Dane County's Environmental Quality Assessed

Monday, February 27, 2012 - 4:05am

Public Health Issues Report on Air and Water Quality, Food and Home Safety for 2010

The 2010 edition of the Environmental Health Report Card has just been released by Public Health Madison & Dane County (PHMDC). The report presents a comprehensive body of data and analysis assessing the quality of the air we breathe, the water we drink and swim in and the safety of our food and of our homes.

The development of the report was a collaborative process involving specialists from environmental organizations, city, county, and state government and the University of Wisconsin.

Highlights of the report include

• Air quality is measured by the Air Quality Index (AQI). The good news is that the vast majority of AQI measurements for 2009 and 2010 were reported as "good", which is the highest rating and where we want to be.

• Another challenge to air quality is the amount of small particulate matter in the air. Although Dane County remains in compliance with federal air quality standards, there were 5 days in 2009 and 4 days in 2010 when the average daily level of particulates was unhealthy for young children, the elderly, and people with lung or heart disease.

• The amount of reported point-source CO2 emissions (e.g. smokestacks) has decreased approximately 54% since 2004.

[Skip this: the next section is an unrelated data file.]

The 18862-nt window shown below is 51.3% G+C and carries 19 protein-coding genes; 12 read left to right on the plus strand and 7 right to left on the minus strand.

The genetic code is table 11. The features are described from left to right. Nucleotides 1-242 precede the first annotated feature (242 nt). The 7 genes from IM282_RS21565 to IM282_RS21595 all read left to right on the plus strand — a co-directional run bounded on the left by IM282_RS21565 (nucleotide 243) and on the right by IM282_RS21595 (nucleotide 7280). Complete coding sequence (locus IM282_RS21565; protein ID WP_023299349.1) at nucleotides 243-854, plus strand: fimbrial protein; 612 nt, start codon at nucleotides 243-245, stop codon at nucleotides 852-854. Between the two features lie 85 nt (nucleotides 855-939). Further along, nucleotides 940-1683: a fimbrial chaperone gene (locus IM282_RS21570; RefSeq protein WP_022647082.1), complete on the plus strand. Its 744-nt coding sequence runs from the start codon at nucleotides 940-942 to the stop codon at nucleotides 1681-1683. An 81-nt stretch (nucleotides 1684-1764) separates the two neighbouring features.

• No reported ground level ozone concentration (maximum daily average) exceeded federal or state regulatory standards during 2009 and 2010.

• PHMDC monitors chloride levels in Dane County lakes. The report indicates an increase in these levels, which are primarily driven by road salt. While current levels do not pose an immediate threat to human health, they could ultimately impact the ecology of our lakes.

• Four foodborne outbreaks were reported in 2009; a total of 2 were reported in 2010.
• In 2009, there were a total of 3,274 individual violations (as defined by the CDC) reported during 1520 inspections of Dane County restaurants. In 2010, there were 2,690 violations reported during 1,385 inspections.
• The most common violations reported during restaurant inspections were improper hand washing, cross-contamination, and unsafe food temperatures.

• The percentage of reported cases of childhood lead poisoning continues to be low in both the City of Madison and Dane County while the number of children tested for lead continues to increase
• Complaints involving mold composed approximately 20% of all environmental health complaints received by PHMDC in 2009. In 2010, mold accounted for 18% of such complaints.


• In the City of Madison, approximately 59% of the generated waste was diverted from the landfill by reuse and/or recycling in 2009. In 2010, approximately 66% was diverted.

• Per capita usage of municipal drinking water usage has steadily decreased since 2005 at both the city and county level.

The complete report is now available on the PHMDC website at http://www.publichealthmdc.com/publications/documents/2010RptCard.pdf .


Public Health - Madison & Dane County

  • Jeff Golden, (608) 243-0302